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The Stories Behind 11 Bizarre College Campus Traditions

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College: where you spend all day in pajamas, all night in the library, and the rest of your free time figuring out how to drop a piano off the roof. (What, you didn’t go to MIT?) While every campus has its own rituals, these 11 go way past silly fight songs and wacky frat pledges. Keep reading for the history behind the most unique college campus traditions in the country. (Just be on the lookout for flying pianos as you read.)

Dragon Day (Cornell University)

Long before nerds became the coolest kids on campus, a few at Cornell decided to parade their architecture skills through campus -- in the form of a dragon. Since that day in 1901, the Friday before Spring Break has been known as Cornell’s Dragon Day, where first-year architecture students build an elaborate dragon the size of a Macy’s Thanksgiving Day Parade float and walk it through campus. In 1968, the dragon was painted all black to protest the Vietnam War, and these days, there’s a Nerd Walk that accompanies the event and students sell T-shirts to fund the dragon construction. Not to be outdone, Cornell’s engineering students (who have a longstanding rivalry with the architecture school) founded the “Phoenix Society,” which builds a huge phoenix on this same day to battle the dragon. Picture a super-sized Dungeons & Dragons game come to life.

Bed Racing (Lehigh University)

One of the key events of Spirit Week, which leads up to Lehigh’s annual rivalry game with Lafayette College, has nothing to do with football: bed races. The tradition started in the ’80 as part of Greek Week, when members would race makeshift carts around Dead Man’s Curve -- a stretch of roadway near the Taylor Dormitory with particularly frightening hills. In the name of safety, the races were moved, and regulated, by campus officials in 2007. The carts were first exchanged for extra-long twin beds, which were also eventually ruled unsafe, so, Lehigh commissioned the on-campus design lab to create a bed-cart hybrid that wouldn’t totally kill the vibe of spirit week (or any participants). Hundreds of spectators turn out annually for the event, and they even give away hot dogs and french fries. (Because free food will get college kids anywhere.)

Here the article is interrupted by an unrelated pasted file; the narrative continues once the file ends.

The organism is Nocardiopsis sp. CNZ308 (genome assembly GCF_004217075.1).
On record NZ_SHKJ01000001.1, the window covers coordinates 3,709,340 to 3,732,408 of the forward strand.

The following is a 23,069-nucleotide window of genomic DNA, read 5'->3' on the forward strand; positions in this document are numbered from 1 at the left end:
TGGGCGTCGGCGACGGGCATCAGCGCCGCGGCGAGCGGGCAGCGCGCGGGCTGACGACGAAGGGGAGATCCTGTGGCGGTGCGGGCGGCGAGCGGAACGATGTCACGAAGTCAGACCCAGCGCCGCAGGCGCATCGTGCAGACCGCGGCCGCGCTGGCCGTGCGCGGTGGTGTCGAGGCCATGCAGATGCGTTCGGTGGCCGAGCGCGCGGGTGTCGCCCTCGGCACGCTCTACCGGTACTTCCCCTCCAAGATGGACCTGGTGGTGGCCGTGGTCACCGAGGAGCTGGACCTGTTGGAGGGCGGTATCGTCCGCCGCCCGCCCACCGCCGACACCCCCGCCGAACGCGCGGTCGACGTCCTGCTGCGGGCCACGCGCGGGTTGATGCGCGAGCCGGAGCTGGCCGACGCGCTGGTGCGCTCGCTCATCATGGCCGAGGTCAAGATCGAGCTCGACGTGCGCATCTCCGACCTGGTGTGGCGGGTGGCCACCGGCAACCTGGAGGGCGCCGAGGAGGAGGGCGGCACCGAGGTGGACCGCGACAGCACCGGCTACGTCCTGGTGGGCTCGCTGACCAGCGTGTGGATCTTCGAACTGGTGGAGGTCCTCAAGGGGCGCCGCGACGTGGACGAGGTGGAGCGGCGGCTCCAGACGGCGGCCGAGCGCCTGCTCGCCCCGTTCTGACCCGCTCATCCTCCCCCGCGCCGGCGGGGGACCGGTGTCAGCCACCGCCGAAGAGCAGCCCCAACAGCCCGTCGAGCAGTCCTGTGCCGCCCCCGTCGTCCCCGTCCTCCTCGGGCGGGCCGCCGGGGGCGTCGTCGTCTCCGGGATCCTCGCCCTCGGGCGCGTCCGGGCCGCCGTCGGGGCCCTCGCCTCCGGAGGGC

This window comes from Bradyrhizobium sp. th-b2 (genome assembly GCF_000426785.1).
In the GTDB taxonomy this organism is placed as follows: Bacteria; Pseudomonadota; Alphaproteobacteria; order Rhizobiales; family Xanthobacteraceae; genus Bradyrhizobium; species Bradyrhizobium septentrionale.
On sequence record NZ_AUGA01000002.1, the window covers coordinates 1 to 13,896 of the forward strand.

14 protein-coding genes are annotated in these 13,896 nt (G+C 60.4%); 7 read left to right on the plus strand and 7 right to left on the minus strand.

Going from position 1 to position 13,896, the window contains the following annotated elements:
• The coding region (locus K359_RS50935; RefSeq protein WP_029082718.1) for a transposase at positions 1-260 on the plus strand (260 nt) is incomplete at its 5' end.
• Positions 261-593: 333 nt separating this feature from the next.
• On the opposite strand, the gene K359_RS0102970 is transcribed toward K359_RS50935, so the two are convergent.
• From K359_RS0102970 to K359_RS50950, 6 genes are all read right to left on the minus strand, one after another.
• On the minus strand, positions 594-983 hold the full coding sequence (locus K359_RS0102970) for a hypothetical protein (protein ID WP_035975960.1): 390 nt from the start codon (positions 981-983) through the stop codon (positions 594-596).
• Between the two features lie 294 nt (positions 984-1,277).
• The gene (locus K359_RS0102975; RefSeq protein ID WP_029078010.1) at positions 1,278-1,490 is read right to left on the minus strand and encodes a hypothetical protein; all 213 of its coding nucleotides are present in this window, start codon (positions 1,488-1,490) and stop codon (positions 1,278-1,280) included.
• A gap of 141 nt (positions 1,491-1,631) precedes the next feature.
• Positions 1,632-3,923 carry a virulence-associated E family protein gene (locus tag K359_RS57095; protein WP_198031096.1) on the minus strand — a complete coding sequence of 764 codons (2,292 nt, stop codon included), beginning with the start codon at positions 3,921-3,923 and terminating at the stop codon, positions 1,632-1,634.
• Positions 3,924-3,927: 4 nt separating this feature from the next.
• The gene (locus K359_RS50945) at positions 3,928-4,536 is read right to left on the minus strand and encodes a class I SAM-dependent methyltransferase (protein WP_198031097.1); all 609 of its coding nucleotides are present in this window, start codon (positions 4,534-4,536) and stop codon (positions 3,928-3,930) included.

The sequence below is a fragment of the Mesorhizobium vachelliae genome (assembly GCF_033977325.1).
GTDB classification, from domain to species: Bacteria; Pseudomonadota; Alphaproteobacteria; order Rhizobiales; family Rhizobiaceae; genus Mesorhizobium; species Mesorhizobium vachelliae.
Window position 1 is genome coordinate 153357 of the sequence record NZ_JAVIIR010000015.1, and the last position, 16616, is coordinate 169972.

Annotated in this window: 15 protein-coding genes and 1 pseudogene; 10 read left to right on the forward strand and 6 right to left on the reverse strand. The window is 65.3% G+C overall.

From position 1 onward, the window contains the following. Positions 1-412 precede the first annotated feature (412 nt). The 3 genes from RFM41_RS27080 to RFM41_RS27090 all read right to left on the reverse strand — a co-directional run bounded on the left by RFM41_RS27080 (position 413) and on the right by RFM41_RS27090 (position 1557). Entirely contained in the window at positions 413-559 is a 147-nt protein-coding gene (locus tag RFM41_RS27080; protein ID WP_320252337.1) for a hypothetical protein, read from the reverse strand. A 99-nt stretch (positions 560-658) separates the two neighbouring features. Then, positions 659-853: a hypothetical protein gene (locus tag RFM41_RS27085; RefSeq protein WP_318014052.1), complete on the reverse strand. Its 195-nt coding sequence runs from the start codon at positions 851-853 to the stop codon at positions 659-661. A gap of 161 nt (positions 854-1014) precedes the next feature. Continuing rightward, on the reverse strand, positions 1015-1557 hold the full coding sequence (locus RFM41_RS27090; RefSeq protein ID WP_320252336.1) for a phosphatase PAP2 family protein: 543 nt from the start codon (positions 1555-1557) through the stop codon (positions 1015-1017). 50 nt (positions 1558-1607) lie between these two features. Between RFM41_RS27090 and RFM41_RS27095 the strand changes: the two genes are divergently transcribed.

Boston Globe / Getty

Baker House Piano Drop (Massachusetts Institute of Technology)

You might think a prestigious university like MIT would frown upon a prank as seemingly sophomoric as dropping a piano off a building, but since the first stunt in 1972, it’s become a celebrated tradition on the Cambridge campus. Starting in the 1980s, students have coordinated the piano drop to fall on (pun intended) “drop day” (the deadline for dropping courses) and pushed a non-functioning piano off the roof of the Baker House dormitory. The first drop happened after a student at the dorm purchased two broken pianos and created a working one out of parts from both, then hurled the leftover, defective pieces off the roof. It’s happened nearly every year since, sometimes with twists added (like in 2015, when they filled the piano with confetti).

Silent Night (Taylor University)

Sports fans are naturally a superstitious bunch, participating in the strangest of rituals in exchange for a win. At Taylor University, that superstition takes the form of Silent Night, where during the last basketball home game before finals, the entire stadium stays dead quiet until the Taylor Trojans score their 10th point -- at which point fans (dressed in costumes) storm the court, temporarily stopping the game. The tradition originally began as a campus-wide pajama party hosted in the gym the night of the game, but evolved into its current form 20 years ago. This flash-mob of a group meditation seems to work, too, because Taylor is 20-0 on Silent Night.  

Penn Athletics

Toast Throw (University of Pennsylvania)

According to accepted UPenn legend, students at the Philly college responded to their field’s alcohol ban in the 1970s by starting a semi-messy tradition: the “Toast Throw.” Now, when the pep band plays the school anthem “Drink a Highball” during the third quarter of a football game, instead of taking a drink at the lyrics “give a toast,” the students interpret it literally by tossing “toast” (bread, pastries) onto the field. It’s estimated that 20,000-30,000 baked goods are thrown on a “good” day (we’re using the word “good” loosely, because that’s a lot of wasted carbs.) To clean up after the “toast” and finish the game, UPenn even had to invest in a “toast zamboni” to get the field ready for the final quarter.

Seventh Annual Nitrogen Day (Reed College)